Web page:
Building on our History of Corporate Partnerships
Over the past decade, Project for Public Spaces has collaborated with several corporate social responsibility and foundation partners to fill this gap in placemaking funding and capacity. These partnerships have been some of our most impactful work, not only when it comes to transforming public spaces, but also building the capacity of the people and organizations responsible for caring for these spaces for the long haul.
What connects the partners we have worked with over the years is their patience and courage to commit to a community-driven approach to transforming public spaces. Many corporate social responsibility programs rely on a highly quantitative approach to measure their impact, in trees planted or textbooks donated, for example. But when it comes to public spaces, the best way to achieve impact can and should vary widely from place to place. While measurement is important, funders and technical partners like us have had to learn and accept that the outcome of a project may be unexpected—and still wonderful. This local eccentricity is what makes a public space more than just so many acres of grass with a collection of standard amenities on top. It’s what makes a public space a place.
Thankfully, Project for Public Spaces has over 45 years of experience working with the complexities and uncertainties of public space. While our design, planning, and programming expertise are important, so is our experience dealing with jurisdictions, permitting, liability, and politics in over 3,500 communities. Most importantly, we are as committed as our partners to the belief that the community is the expert when it comes to public space, so any discomfort we have during the placemaking process is worth it.
We deeply respect the work of like-minded nonprofits that work at a systemic level to ensure access to parks and other public spaces for more people and places, and we see their work as complementary to our on-the-ground approach. As we have seen through our past projects like Bryant Park, Discovery Green, or Campus Martius, a single placemaking intervention can cause a ripple effect across an entire city and beyond. The people who participate in a placemaking process come away with a different way of looking at public spaces and a greater ability to make change in other places around their community. Project for Public Spaces has a unique capacity to facilitate this kind of local change at a national scale.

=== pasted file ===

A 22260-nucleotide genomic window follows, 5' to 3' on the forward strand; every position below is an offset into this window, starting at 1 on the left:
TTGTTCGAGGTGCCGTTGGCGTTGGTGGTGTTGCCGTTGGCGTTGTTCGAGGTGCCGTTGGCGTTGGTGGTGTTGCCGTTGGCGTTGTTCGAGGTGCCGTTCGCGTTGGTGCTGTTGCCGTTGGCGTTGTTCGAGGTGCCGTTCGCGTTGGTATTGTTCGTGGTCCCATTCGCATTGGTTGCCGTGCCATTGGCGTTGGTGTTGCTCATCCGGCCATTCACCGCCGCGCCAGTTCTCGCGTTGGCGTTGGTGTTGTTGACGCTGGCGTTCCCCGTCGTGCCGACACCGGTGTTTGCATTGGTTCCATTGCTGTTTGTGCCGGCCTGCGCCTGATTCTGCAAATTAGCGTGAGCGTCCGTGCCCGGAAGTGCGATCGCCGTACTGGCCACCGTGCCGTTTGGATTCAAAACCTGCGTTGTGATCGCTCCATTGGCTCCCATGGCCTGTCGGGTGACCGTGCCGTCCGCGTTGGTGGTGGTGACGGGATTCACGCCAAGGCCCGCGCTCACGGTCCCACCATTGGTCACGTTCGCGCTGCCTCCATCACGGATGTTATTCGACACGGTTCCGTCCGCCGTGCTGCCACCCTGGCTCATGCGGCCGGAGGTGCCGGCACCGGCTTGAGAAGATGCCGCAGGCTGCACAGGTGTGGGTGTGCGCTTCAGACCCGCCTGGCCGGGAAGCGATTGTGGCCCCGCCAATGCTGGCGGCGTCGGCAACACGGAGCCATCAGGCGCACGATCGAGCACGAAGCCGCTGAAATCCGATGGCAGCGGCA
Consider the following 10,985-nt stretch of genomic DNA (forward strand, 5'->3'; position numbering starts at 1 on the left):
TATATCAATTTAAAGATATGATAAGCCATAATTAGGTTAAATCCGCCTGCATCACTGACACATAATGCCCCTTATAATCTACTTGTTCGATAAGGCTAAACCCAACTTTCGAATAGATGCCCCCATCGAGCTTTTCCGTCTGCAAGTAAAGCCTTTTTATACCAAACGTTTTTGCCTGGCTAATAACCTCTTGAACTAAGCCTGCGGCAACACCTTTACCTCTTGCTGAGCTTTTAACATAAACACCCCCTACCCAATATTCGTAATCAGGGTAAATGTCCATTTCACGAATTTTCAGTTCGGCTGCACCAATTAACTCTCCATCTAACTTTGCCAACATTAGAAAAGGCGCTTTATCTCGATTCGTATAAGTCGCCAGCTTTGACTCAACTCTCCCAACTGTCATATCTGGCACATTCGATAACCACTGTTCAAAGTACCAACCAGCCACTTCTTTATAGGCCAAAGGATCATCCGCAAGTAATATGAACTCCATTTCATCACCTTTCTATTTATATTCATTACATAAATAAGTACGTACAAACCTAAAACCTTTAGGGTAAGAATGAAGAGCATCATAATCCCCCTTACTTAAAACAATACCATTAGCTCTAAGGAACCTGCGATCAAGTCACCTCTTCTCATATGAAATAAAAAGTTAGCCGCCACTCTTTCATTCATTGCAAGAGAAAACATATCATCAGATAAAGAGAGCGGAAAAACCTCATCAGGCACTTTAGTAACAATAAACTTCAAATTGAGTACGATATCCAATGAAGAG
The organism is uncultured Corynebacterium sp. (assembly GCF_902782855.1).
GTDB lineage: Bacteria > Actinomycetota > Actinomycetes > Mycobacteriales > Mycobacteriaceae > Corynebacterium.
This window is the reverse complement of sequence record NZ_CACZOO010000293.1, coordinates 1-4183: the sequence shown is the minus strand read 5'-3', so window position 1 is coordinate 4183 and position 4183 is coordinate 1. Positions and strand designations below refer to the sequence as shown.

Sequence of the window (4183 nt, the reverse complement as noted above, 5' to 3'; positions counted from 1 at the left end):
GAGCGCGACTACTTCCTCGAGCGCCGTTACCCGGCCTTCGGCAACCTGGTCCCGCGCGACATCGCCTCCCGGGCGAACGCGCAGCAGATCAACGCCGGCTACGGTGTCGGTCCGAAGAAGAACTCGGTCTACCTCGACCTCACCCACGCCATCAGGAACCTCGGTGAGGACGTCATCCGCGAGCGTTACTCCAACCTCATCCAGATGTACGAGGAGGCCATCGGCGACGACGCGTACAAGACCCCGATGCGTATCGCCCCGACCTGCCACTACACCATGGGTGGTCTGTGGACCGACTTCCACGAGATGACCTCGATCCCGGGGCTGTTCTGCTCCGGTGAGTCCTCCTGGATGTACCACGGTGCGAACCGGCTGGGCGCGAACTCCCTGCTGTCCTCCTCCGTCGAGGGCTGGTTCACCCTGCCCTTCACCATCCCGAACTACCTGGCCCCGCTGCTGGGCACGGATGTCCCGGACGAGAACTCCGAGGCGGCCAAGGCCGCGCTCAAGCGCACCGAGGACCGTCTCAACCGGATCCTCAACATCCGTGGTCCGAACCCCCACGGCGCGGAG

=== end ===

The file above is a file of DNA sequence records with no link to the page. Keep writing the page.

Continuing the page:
Our Continued Commitment to Events and Education
While our focus may be shifting, Project for Public Spaces will continue to offer our popular training courses and events, including our upcoming Walk/Bike/Places conference next summer in Indianapolis, Indiana. That’s because we believe that it’s just as important to support the essential people responsible for planning, designing, programming, and stewarding our public spaces, as it is to support public spaces themselves. We have seen how these events bring people together to build their skills, to grow professional networks, and to find a sense of belonging or have their assumptions challenged.
With continued funding from corporate partners, our conferences and training courses also enrich the experience of grantees by offering professional development, peer learning, and opportunities to share their stories that help expand the impact of the initial grant. This leadership development and capacity building has proven to be one of the most powerful long-term outcomes of our past placemaking partnerships.
A New Brand for a New Direction
In case you haven’t noticed, Project for Public Spaces has a new brand that reflects our evolving direction as an organization. We have been lucky over the past two years to work with Big Duck and Bruce Mau Design to reimagine our messaging and visual identity from top to bottom.
Perhaps most importantly, our new brand aims to put people first. For us, placemaking has never been about the stuff—new seating or umbrellas or murals. It’s about the relationships, stories, and experiences that people build up as they use and co-create a public space.
That’s why at the heart of our new brand is a fill-in-the-blank motif. In our experience, the most well-used and well-loved public spaces act as an open platform—a fill-in-the-blank—for the communities they serve. A great public space is like a thoughtful question that invites countless answers. When we work with a community, our job is to find the right question and to collaboratively bring their answers to life.
A great public space is like a thoughtful question that invites countless answers. When we work with a community, our job is to find the right question and to collaboratively bring their answers to life.
By focusing on the proven strategies of corporate partnerships, events, and education, Project for Public Spaces seeks to ensure that everyone—especially those who have been historically marginalized—have access to community-powered public spaces.
Πηγή: Project for Public Spaces